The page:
State funding helps preserve Adirondack retreat

RAQUETTE LAKE — Work has begun to revitalize and preserve Great Camp Sagamore, the only Adirondack Great Camp that serves as an independent nonprofit dedicated to education and tourism.

The project, expected to be completed this fall, includes repairing roof leaks and roof deterioration, repointing masonry, stone chimneys and foundations and restoring the camp’s rustic bark siding. 

One of the structures to be rehabilitated is the camp’s open-air bowling alley, a project that includes repairing decayed log beams and rafters, repointing the stone chimney, restoring historic light fixtures and electrical service and refinishing lane flooring. 


The work is funded by private donations and a $238,650 grant awarded through Gov. Andrew M. Cuomo’s Regional Council initiative.

“Great Camp Sagamore is one of the unique historical treasures of the North Country,” Garry Douglas, president of the North Country Chamber of Commerce and co-chair of the North Country Regional Economic Development Council, said in a news release. 

“Its future is an important part of our Regional Council’s commitment to the Adirondacks and to tourism, and we’re very pleased to be a part of securing this great landmark for generations to come.”

Sagamore was an early 20th-century wilderness retreat for the wealthy Alfred G. Vanderbilt family, one of several dozen built in the Adirondacks by Gilded Age industrialists.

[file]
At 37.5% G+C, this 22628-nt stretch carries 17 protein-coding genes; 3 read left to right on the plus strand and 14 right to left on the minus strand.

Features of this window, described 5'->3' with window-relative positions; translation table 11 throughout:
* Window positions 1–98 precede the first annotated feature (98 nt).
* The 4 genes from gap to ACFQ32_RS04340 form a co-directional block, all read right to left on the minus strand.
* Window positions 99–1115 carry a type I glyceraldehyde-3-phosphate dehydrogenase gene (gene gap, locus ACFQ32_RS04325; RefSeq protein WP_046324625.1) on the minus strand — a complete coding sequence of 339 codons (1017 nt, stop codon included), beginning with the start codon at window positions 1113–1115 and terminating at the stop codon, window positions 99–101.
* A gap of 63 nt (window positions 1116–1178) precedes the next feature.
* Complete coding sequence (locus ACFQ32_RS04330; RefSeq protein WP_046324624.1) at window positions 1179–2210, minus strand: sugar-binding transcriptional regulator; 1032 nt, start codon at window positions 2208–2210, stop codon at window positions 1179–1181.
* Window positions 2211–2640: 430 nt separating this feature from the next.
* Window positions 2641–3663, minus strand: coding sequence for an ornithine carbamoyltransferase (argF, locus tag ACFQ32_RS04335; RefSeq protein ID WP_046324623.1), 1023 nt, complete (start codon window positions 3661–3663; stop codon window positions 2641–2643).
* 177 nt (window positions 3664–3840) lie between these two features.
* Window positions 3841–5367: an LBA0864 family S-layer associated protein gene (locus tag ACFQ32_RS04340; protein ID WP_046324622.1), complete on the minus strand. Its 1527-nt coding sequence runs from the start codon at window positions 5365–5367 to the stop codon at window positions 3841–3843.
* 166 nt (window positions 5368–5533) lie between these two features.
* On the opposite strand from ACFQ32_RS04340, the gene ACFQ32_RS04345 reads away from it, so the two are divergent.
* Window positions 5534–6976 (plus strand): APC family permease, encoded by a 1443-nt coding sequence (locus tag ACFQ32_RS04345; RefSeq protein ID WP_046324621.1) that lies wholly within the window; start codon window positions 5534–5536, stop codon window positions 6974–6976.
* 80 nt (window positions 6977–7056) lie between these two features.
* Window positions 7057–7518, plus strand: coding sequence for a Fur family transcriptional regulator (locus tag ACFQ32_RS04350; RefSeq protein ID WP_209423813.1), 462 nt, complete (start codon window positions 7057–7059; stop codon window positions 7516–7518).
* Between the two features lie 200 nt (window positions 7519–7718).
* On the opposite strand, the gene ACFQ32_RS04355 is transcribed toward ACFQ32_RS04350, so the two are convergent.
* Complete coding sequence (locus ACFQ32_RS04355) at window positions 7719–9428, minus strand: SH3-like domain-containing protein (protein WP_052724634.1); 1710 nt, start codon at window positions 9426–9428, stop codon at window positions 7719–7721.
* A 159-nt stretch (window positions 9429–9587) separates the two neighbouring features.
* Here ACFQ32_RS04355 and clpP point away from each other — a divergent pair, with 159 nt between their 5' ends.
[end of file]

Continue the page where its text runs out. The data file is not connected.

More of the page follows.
Still authentic to its original rustic architecture, it includes 27 wood and stone buildings in two adjacent complexes.

“With this important grant, we are able to address dire conditions at five of the structures that are viewed and used by the public each season and know that work done now will sustain tourism into the future,” Great Camp Sagamore Executive Director Beverly Bridger said in the release.


A recent study highlighted the importance of tourism to the Adirondack economy. Tourism generated 13.5 percent of labor income in six core Adirondack counties, and Hamilton County — where Sagamore is located — was the most dependent on tourism, with half of its labor income generated by that industry.

Cuomo established 10 Regional Economic Development Councils across the state in 2011, with two statewide rounds of funding so far including $1.5 billion in investments for more than 1,400 projects.

That funding, the release said, is creating or helping to retain an estimated 75,000 jobs. 

Great Camp Sagamore was awarded the $238,650 in the second round from the State Office of Parks, Recreation and Historic Preservation’s Environmental Protection Fund.

Learn more about Camp Sagamore at:

For more information on the regional councils, visit: